The game of iron is much more than a physical one.
Whether you’re training in bodybuilding, powerlifting, any other endeavor of fitness, or for your own personal reasons, there is much more to what we do as lifters than simply physically going through the motions.
Your head has to be in it if you want to get the most of what you do.
If your mental game isn’t on point then your physical game suffers both in terms of training and results.
Like you would make it a point to evaluate your training by checking sets, reps, weight used, form, and other aspects of that nature, you need to take some time to remember to improve your mindset, focus, and motivation as well.
These 11 tips can help you get your mind right and focus on point which we all need because where the mind goes, the body follows.
1. Remind Yourself Why You Started
It’s a common phrase but it fits to be included here. We all start somewhere. At one point we were all beginners in this passion with weight training. Something triggered our minds that made us decide at that very moment, we must start training. We couldn’t get to the gym fast enough. Take a few minutes to remind yourself what that was.
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Did you want to get bigger and stronger for a sport? Did you see an event that inspired you? Was it a photo of a great champion that was jacked and tan or exemplified the beauty of fitness?
Think about not only that source of motivation but the energy and feeling you got from that experience. It could very well breathe new life into your mindset if you’re struggling with the commitment to train.
2. What do YOU want out of this?
Just like something or someone inspired you to start training, there is a goal or reason you’re doing it. Unfortunately, there are some people who feel like they should give in to peer pressure and focus on a goal that others feel is worthy. It doesn’t matter what endeavor you take part in, if your goal is to please someone else then you’re doomed for failure.
The whole purpose of you training is so you can benefit from your efforts. So don’t worry about what others feel you should do or what they believe is possible for you. Ask yourself what you want to do or what you want to achieve and make that your sole focus. At the end of the day, that is all that matters.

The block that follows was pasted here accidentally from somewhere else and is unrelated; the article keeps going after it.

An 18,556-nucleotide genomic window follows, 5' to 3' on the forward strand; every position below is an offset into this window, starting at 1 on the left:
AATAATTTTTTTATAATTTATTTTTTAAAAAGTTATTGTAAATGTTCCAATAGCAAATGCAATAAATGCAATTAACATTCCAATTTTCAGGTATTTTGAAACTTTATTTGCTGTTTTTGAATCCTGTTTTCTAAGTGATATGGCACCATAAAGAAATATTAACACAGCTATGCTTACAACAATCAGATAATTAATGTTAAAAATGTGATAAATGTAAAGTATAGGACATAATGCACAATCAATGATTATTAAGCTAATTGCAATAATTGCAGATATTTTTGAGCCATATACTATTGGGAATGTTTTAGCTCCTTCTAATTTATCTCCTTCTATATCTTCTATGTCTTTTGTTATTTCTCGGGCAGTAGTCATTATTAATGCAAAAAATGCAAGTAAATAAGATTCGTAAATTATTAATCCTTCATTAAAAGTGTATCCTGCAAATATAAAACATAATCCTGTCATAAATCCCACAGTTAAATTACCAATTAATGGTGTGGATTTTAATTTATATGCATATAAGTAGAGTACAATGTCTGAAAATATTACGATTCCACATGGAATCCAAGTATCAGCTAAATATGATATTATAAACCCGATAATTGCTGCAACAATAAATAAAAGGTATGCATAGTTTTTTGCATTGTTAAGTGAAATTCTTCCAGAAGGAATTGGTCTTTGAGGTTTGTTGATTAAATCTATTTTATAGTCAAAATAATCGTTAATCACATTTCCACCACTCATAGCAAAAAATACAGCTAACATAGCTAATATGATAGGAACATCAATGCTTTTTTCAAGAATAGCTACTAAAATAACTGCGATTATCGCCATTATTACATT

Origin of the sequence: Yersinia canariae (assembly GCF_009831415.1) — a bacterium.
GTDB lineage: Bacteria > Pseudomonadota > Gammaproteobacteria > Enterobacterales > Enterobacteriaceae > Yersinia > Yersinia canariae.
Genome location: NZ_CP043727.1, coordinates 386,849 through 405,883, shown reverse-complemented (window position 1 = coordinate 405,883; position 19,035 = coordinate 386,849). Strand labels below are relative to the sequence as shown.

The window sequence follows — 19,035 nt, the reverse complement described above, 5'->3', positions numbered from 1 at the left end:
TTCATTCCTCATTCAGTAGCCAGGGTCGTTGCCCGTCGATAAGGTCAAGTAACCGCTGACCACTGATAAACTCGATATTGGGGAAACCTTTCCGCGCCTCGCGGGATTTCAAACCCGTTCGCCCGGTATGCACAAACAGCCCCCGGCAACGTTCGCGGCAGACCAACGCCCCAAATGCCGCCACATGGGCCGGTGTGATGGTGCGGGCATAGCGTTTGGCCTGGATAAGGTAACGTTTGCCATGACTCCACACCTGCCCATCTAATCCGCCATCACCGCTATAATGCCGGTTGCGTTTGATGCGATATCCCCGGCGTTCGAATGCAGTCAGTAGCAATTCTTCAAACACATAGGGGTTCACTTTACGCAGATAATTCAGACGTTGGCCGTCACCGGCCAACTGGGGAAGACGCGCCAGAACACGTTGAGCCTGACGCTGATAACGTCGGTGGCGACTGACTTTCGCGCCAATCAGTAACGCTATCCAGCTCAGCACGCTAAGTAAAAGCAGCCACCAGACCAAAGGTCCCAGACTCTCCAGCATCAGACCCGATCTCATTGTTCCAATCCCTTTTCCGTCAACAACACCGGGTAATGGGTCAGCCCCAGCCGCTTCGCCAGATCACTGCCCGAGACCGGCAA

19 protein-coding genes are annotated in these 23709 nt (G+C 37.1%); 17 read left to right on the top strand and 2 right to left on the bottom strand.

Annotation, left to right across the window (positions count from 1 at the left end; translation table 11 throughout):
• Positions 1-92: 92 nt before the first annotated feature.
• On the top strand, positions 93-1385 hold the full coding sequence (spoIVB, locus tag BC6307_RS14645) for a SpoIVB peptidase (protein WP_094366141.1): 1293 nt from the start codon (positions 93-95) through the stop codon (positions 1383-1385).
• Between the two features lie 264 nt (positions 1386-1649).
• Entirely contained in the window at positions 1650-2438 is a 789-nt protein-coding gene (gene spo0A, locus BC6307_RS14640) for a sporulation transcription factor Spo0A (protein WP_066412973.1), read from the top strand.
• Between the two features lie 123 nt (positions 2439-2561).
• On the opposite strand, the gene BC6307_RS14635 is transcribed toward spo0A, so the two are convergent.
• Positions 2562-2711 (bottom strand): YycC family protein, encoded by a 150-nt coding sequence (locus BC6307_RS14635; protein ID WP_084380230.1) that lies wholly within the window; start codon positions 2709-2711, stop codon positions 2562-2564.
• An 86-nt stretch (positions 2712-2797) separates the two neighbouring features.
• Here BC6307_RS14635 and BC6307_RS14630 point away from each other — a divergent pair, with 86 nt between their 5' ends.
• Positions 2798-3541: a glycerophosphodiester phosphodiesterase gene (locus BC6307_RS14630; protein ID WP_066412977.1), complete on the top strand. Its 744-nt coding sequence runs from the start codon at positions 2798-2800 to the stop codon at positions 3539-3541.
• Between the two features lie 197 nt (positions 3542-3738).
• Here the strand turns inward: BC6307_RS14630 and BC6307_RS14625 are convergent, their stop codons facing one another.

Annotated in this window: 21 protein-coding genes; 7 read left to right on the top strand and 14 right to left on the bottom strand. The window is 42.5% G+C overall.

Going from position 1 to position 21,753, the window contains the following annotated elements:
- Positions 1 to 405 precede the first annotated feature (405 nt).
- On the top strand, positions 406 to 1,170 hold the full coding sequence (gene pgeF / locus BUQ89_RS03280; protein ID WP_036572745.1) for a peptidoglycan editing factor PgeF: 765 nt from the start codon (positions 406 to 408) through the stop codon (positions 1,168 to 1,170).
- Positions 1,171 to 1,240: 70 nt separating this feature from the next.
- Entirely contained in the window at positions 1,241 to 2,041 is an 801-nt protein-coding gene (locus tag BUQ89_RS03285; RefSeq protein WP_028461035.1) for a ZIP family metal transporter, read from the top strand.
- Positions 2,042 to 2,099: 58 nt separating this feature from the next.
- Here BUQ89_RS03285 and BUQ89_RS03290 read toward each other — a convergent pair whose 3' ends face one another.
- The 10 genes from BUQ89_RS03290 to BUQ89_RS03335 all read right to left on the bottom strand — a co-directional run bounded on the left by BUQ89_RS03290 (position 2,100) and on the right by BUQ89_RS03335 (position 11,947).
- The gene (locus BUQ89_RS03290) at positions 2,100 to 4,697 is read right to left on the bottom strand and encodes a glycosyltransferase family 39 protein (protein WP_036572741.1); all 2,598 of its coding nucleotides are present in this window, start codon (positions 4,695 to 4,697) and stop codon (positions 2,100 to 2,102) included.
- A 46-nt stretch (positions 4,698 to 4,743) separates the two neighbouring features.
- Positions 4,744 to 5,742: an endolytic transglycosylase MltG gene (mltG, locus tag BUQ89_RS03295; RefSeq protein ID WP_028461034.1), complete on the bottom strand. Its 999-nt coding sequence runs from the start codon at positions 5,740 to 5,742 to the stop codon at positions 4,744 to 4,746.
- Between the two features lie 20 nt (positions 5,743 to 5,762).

3. Make Your Social Media Work for You
As great as social media can be, there is one downside. Many people for whatever reason feel the need to share everything negative they possibly can. Whether its bad stories from the news, personal drama, or talking negatively about whatever is on their mind, that negative energy can bring you down.
However there is good news. There is an “unfollow” button that you can use on every form of social media so you don’t have to see it. You can hide friends’ posts on Facebook or mute them on Twitter. You wouldn’t hang around with people that bring you down in the real world so why do it in cyberspace?
Instead of worrying about the drama, follow those that are close to you who can stay positive. Follow those people who you look up to. Post successes in your own life so you can be that positive influence you would like to see others be as well.
Setting up your social media accounts so that the feeds are more positive will get you in a positive mindset which can flow into your training.
4. Study the Success of Those who Inspire You
I’m not going to list off names here because I don’t want to risk offending someone who I didn’t include but we all have those fitness icons and stars that inspire us. We see the newest video or tweet and it instantly pumps us up.
It’s great to follow them and feed off of their energy but you should go a step further and learn more about what they did that led them to that success? How did they start? How long did it take them to get where they wanted to go? What adversity did they have to overcome?
Learning more about their journey can help you as you go forward on your own journey because you will know that if they can do it, you can do it.
5. Be a Student of All the Games
Ask any expert that is considered a master or great in his or her field what led to their success and you’ll likely hear similar answers to the effect of “I never stopped learning.” The greatest teachers and instructors always look for more knowledge.
Once you feel like you know everything, you’re done. There is always more to learn and it might not be where you expect it. For example, if a bodybuilder wants to improve his legs he might think more about squats. If that’s the case there is no greater source of information for the squat than the guys who do it in competition.
Powerlifters want to be as strong as possible on the squat so they must train their muscles to help them achieve this goal. Thus, watching Ed Coan talk about the squat and how to improve at it would be highly beneficial for a bodybuilder whose goal is to develop those same muscles.
Conversely, if a powerlifter struggles on locking out during the bench press, he might have weak triceps. Who better to help provide information on isolating and targeting the triceps than a top bodybuilder? This thinking outside the box can help spark your motivation and help improve focus because you’ll want to pay attention to what you’re doing.
6. Create a Support System